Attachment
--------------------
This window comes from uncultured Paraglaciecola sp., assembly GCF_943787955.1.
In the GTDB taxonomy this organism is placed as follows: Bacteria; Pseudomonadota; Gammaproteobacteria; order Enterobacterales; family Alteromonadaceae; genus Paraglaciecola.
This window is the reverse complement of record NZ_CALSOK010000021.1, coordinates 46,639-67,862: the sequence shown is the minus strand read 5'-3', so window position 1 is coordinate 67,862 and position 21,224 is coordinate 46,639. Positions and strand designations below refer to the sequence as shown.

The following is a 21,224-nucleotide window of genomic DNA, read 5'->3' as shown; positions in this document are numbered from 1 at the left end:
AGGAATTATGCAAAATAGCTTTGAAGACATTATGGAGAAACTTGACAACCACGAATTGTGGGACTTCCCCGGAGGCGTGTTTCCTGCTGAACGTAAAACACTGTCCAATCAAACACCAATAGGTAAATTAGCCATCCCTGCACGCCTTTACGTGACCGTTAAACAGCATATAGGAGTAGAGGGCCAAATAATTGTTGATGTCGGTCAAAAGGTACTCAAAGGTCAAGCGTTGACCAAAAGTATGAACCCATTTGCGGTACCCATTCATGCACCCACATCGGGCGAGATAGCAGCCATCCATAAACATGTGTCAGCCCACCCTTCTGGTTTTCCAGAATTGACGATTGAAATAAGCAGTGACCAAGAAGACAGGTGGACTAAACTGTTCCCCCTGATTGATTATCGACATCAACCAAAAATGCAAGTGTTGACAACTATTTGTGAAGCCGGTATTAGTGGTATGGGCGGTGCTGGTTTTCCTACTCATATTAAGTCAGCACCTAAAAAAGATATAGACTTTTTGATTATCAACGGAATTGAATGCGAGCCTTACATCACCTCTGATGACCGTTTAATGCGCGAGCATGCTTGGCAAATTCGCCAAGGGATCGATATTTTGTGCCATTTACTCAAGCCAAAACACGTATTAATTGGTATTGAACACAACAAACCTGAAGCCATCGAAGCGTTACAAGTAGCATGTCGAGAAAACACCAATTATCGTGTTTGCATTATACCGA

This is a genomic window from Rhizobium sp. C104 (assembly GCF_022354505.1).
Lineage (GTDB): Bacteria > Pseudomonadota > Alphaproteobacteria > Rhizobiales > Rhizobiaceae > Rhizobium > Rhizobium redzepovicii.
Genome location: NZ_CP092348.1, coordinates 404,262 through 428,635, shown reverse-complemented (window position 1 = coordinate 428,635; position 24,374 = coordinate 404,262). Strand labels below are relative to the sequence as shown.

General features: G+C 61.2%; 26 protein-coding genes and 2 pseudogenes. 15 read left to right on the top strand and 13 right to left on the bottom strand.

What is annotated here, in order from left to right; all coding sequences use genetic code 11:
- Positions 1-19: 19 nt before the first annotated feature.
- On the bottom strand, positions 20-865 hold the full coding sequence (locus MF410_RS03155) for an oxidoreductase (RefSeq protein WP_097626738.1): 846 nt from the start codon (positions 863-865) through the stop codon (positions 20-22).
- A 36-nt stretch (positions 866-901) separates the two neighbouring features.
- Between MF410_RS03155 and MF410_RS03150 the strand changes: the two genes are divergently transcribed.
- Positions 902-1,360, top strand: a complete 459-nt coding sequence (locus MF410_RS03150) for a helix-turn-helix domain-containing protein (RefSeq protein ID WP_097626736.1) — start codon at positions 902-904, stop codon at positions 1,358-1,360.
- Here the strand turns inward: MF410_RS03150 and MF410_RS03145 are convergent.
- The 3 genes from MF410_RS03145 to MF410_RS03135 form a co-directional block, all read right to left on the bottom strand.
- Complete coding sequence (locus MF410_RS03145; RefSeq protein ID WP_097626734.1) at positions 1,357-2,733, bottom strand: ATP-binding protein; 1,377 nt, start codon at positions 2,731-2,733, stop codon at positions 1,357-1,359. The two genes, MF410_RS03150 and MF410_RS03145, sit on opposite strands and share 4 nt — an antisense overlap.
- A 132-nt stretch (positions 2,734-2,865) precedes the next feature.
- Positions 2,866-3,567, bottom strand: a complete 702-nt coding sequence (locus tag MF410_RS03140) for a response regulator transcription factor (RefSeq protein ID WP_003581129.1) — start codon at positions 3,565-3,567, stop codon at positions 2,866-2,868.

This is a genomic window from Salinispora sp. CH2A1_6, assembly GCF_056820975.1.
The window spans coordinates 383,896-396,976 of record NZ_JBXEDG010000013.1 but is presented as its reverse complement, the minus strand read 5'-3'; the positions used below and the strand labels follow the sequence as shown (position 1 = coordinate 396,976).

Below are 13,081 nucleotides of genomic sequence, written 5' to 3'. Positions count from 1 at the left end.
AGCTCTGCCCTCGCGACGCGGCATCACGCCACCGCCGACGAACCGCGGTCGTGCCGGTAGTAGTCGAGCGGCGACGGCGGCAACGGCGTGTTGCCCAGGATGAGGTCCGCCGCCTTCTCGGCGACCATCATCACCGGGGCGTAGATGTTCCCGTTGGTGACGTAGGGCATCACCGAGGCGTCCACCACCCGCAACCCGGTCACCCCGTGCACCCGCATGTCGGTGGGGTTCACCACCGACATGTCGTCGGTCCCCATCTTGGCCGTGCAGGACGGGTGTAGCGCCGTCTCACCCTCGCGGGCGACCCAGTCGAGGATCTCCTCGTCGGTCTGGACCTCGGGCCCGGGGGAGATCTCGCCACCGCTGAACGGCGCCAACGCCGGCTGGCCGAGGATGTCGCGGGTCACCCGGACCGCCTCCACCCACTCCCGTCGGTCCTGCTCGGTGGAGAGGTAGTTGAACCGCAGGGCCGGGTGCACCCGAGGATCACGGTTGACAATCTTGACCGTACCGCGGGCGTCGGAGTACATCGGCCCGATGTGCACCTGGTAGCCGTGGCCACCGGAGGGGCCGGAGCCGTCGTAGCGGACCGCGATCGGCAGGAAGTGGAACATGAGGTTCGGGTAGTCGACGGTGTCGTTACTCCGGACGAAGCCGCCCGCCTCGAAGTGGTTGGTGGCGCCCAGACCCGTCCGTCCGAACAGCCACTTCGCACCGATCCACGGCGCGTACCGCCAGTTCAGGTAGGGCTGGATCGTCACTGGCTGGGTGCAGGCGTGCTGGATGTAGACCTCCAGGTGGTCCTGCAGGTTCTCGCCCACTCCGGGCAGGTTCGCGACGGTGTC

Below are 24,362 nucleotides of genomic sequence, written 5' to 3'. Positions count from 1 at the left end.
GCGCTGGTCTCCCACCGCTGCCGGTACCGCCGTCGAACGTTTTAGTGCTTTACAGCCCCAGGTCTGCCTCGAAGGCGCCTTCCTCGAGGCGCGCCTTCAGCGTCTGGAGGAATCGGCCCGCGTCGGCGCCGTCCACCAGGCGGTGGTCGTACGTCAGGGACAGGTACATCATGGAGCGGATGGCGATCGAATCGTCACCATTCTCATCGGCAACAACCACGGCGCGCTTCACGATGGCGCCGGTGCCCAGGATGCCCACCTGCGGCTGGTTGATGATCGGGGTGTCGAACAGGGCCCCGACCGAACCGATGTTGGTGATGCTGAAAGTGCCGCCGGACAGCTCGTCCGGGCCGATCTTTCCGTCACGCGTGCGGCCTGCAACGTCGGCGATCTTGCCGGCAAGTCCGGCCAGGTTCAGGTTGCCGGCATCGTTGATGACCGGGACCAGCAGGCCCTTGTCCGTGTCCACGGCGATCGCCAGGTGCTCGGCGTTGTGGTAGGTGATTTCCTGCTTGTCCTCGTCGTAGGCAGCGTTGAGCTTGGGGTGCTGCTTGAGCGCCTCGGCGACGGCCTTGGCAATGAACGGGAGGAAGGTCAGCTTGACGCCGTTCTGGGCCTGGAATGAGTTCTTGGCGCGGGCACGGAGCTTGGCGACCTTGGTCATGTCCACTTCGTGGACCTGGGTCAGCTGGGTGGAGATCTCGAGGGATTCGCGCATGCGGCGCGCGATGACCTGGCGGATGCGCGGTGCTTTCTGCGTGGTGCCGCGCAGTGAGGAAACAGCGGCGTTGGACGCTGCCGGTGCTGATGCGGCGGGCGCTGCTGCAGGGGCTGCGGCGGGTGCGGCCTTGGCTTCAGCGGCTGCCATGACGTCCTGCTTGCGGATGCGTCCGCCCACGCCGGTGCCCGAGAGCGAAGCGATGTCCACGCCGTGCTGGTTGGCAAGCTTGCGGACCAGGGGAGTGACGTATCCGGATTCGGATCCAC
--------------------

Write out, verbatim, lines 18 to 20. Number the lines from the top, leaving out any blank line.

- Complete coding sequence (locus MF410_RS03145; RefSeq protein ID WP_097626734.1) at positions 1,357-2,733, bottom strand: ATP-binding protein; 1,377 nt, start codon at positions 2,731-2,733, stop codon at positions 1,357-1,359. The two genes, MF410_RS03150 and MF410_RS03145, sit on opposite strands and share 4 nt — an antisense overlap.
- A 132-nt stretch (positions 2,734-2,865) precedes the next feature.
- Positions 2,866-3,567, bottom strand: a complete 702-nt coding sequence (locus tag MF410_RS03140) for a response regulator transcription factor (RefSeq protein ID WP_003581129.1) — start codon at positions 3,565-3,567, stop codon at positions 2,866-2,868.